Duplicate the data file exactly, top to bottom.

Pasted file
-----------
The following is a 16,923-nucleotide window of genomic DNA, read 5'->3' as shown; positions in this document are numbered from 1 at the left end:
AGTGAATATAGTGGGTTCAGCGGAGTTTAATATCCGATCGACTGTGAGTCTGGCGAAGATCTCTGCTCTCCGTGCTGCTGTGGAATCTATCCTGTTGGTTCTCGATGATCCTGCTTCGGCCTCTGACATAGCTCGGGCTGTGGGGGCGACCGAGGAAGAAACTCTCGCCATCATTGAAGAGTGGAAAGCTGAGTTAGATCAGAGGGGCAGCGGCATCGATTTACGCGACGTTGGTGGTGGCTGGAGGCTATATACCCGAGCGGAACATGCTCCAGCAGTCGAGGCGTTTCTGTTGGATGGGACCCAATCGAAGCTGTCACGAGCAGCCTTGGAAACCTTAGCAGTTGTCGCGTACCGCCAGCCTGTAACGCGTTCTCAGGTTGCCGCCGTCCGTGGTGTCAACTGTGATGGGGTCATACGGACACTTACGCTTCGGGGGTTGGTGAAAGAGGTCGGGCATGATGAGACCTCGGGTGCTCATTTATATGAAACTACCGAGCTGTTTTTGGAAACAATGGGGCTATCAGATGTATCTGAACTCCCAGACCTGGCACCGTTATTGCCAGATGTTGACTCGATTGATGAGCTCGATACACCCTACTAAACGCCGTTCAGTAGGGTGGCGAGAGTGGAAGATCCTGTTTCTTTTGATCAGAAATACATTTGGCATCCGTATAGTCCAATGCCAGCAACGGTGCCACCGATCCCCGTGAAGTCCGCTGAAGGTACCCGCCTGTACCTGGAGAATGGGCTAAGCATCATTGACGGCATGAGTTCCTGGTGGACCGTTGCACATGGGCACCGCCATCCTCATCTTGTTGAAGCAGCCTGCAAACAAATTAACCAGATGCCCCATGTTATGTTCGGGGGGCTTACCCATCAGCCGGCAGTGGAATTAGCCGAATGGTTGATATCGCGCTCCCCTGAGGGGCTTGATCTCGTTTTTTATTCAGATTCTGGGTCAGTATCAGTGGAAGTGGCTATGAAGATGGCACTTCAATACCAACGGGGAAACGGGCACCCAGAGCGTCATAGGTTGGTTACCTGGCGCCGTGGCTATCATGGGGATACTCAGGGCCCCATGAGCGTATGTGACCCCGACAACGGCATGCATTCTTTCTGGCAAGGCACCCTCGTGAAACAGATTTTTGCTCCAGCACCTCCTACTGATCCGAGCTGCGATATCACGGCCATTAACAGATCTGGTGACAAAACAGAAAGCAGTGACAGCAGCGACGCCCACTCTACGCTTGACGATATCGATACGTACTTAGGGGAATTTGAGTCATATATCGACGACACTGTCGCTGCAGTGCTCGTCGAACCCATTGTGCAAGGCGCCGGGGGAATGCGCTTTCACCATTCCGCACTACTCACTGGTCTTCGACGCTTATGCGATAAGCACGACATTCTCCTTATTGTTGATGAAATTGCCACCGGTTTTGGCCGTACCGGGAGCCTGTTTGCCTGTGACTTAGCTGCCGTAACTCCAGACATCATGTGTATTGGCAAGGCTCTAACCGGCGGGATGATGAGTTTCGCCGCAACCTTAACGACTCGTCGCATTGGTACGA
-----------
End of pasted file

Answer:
The following is a 16,923-nucleotide window of genomic DNA, read 5'->3' as shown; positions in this document are numbered from 1 at the left end:
AGTGAATATAGTGGGTTCAGCGGAGTTTAATATCCGATCGACTGTGAGTCTGGCGAAGATCTCTGCTCTCCGTGCTGCTGTGGAATCTATCCTGTTGGTTCTCGATGATCCTGCTTCGGCCTCTGACATAGCTCGGGCTGTGGGGGCGACCGAGGAAGAAACTCTCGCCATCATTGAAGAGTGGAAAGCTGAGTTAGATCAGAGGGGCAGCGGCATCGATTTACGCGACGTTGGTGGTGGCTGGAGGCTATATACCCGAGCGGAACATGCTCCAGCAGTCGAGGCGTTTCTGTTGGATGGGACCCAATCGAAGCTGTCACGAGCAGCCTTGGAAACCTTAGCAGTTGTCGCGTACCGCCAGCCTGTAACGCGTTCTCAGGTTGCCGCCGTCCGTGGTGTCAACTGTGATGGGGTCATACGGACACTTACGCTTCGGGGGTTGGTGAAAGAGGTCGGGCATGATGAGACCTCGGGTGCTCATTTATATGAAACTACCGAGCTGTTTTTGGAAACAATGGGGCTATCAGATGTATCTGAACTCCCAGACCTGGCACCGTTATTGCCAGATGTTGACTCGATTGATGAGCTCGATACACCCTACTAAACGCCGTTCAGTAGGGTGGCGAGAGTGGAAGATCCTGTTTCTTTTGATCAGAAATACATTTGGCATCCGTATAGTCCAATGCCAGCAACGGTGCCACCGATCCCCGTGAAGTCCGCTGAAGGTACCCGCCTGTACCTGGAGAATGGGCTAAGCATCATTGACGGCATGAGTTCCTGGTGGACCGTTGCACATGGGCACCGCCATCCTCATCTTGTTGAAGCAGCCTGCAAACAAATTAACCAGATGCCCCATGTTATGTTCGGGGGGCTTACCCATCAGCCGGCAGTGGAATTAGCCGAATGGTTGATATCGCGCTCCCCTGAGGGGCTTGATCTCGTTTTTTATTCAGATTCTGGGTCAGTATCAGTGGAAGTGGCTATGAAGATGGCACTTCAATACCAACGGGGAAACGGGCACCCAGAGCGTCATAGGTTGGTTACCTGGCGCCGTGGCTATCATGGGGATACTCAGGGCCCCATGAGCGTATGTGACCCCGACAACGGCATGCATTCTTTCTGGCAAGGCACCCTCGTGAAACAGATTTTTGCTCCAGCACCTCCTACTGATCCGAGCTGCGATATCACGGCCATTAACAGATCTGGTGACAAAACAGAAAGCAGTGACAGCAGCGACGCCCACTCTACGCTTGACGATATCGATACGTACTTAGGGGAATTTGAGTCATATATCGACGACACTGTCGCTGCAGTGCTCGTCGAACCCATTGTGCAAGGCGCCGGGGGAATGCGCTTTCACCATTCCGCACTACTCACTGGTCTTCGACGCTTATGCGATAAGCACGACATTCTCCTTATTGTTGATGAAATTGCCACCGGTTTTGGCCGTACCGGGAGCCTGTTTGCCTGTGACTTAGCTGCCGTAACTCCAGACATCATGTGTATTGGCAAGGCTCTAACCGGCGGGATGATGAGTTTCGCCGCAACCTTAACGACTCGTCGCATTGGTACGA